Floods haunting traumatized survivors
“Psychological disorders are rampant among flood affected people, with women and children in particular as the most vulnerable in coping with the traumatic experience,” Dr Rabia, a psychologist working with flood affected people in Nowshera District told the media.
Dr Rabia works with Protection and Referral Mechanism Outreach Unit, an initiative Life for All.
Many survivors are said to be suffering from phobias, epilepsy, depression and conversion or seizure disorders.
Dr Rabia said that the women and children are not accepting the fact that their experiences during the floods are now the past history.
She said that they hold sessions with affected people by going to their villages and homes and trying to help them lead a normal life.
“There are several cases of children who before the disaster were very bright students and now performing poorly showing no interest in their studies,” she said.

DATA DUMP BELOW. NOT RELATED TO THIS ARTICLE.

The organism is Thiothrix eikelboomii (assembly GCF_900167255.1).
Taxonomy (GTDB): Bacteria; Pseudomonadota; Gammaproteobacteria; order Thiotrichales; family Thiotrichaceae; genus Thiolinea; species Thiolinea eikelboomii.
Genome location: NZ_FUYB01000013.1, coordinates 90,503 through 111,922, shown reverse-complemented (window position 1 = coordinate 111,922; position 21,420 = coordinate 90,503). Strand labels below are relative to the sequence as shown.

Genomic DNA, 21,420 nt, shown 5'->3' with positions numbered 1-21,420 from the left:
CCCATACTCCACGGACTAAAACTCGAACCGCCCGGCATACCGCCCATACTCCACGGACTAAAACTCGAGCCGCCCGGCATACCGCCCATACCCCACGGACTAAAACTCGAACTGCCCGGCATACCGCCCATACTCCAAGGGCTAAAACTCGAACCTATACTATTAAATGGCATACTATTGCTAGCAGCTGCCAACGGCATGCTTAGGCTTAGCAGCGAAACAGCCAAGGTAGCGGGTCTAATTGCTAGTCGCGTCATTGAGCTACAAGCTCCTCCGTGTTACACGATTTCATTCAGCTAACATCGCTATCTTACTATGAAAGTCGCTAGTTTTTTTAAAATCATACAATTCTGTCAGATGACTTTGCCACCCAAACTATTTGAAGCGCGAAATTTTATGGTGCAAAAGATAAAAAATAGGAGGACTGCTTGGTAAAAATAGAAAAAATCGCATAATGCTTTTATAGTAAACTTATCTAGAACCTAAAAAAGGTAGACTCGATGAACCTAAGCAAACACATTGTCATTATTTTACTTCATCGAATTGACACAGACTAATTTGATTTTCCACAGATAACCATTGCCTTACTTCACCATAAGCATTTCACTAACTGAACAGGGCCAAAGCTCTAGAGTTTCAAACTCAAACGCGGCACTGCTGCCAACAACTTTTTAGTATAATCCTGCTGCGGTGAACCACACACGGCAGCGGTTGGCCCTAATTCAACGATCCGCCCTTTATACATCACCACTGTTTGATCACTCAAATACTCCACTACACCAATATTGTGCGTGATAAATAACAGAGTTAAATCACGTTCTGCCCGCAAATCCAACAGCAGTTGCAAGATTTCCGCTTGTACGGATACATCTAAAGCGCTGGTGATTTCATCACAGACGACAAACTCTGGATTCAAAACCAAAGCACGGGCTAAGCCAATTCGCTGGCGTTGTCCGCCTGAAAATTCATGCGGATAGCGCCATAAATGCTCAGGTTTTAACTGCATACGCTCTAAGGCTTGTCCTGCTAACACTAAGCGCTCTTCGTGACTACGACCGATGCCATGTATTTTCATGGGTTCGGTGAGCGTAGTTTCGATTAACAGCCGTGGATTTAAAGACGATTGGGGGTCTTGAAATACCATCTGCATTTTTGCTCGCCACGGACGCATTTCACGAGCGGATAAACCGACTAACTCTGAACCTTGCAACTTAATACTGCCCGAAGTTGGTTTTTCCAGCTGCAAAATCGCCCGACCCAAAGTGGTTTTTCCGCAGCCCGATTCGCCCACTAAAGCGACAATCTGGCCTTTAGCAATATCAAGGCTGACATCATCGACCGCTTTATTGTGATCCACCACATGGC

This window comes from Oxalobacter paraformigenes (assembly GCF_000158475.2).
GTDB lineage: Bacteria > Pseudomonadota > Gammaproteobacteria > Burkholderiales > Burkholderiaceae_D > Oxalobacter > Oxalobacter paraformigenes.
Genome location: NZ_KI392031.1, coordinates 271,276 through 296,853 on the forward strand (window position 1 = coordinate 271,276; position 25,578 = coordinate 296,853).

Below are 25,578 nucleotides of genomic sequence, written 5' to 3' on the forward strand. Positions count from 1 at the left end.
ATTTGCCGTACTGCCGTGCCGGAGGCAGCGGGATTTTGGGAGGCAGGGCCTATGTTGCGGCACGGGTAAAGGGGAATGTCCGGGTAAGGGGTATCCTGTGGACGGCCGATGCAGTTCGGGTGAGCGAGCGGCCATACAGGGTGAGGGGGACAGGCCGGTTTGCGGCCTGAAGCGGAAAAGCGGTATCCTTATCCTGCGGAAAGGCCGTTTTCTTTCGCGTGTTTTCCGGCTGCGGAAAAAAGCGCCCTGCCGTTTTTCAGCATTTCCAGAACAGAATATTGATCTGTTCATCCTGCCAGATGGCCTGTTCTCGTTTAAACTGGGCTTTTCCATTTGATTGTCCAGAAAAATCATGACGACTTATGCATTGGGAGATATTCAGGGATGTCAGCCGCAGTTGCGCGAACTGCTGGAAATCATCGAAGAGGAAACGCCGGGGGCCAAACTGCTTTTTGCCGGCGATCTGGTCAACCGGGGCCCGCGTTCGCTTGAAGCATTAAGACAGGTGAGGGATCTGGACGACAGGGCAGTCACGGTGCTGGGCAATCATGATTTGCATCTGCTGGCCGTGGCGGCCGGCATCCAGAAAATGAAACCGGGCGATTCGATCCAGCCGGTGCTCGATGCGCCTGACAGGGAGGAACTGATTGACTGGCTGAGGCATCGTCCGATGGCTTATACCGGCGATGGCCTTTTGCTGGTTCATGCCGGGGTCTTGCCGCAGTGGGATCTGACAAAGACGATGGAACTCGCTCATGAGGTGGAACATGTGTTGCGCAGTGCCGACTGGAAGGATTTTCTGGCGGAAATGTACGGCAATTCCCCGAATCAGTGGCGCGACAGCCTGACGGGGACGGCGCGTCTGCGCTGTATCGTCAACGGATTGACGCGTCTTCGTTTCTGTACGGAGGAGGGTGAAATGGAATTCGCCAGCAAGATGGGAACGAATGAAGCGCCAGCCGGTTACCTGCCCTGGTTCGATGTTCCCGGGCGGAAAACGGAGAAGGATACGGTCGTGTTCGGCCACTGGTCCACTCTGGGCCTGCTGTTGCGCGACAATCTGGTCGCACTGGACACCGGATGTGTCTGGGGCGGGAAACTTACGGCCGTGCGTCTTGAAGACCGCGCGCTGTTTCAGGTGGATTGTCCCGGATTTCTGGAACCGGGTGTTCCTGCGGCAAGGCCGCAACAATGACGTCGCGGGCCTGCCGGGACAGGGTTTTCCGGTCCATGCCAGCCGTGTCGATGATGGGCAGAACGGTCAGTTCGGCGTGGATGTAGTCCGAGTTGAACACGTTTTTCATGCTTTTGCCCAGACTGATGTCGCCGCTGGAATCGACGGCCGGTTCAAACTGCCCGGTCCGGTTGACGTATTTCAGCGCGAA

Dr Rabia recently treated a child who was playing in his house when the flood struck; after witnessing all that ensued, the child developed aquaphobia (fear of water) and was afraid of taking baths, along with a sleeping disorder that stopped him from attending school.
The psychologist said that the child’s family took him to a psychiatrist and after months of counselling and treatment, the child has started attending school again.
She said that treatment of such cases is lengthy and takes at least six months with consistent and regular medication and counselling.
“Women and children who saw this catastrophe unfold before their eyes and were stranded in the flood waters for days are the worst sufferers,” she said.
These women have developed severe depression; having literally seen their valuables and even their homes drift away, the memories still haunt them.
We have dealt with at least 40 different psychological cases at this centre within a month and there are many more out there, she said.
The outreach unit’s focal person Rizwan Paul told the media that they were holding two to three such counselling sessions per week with the community. He said that community officers including psychologists and legal advisers go to the community to raise awareness and help them overcome their fears.
“We usually send female staffers for these sessions as they can easily communicate with women,” he added.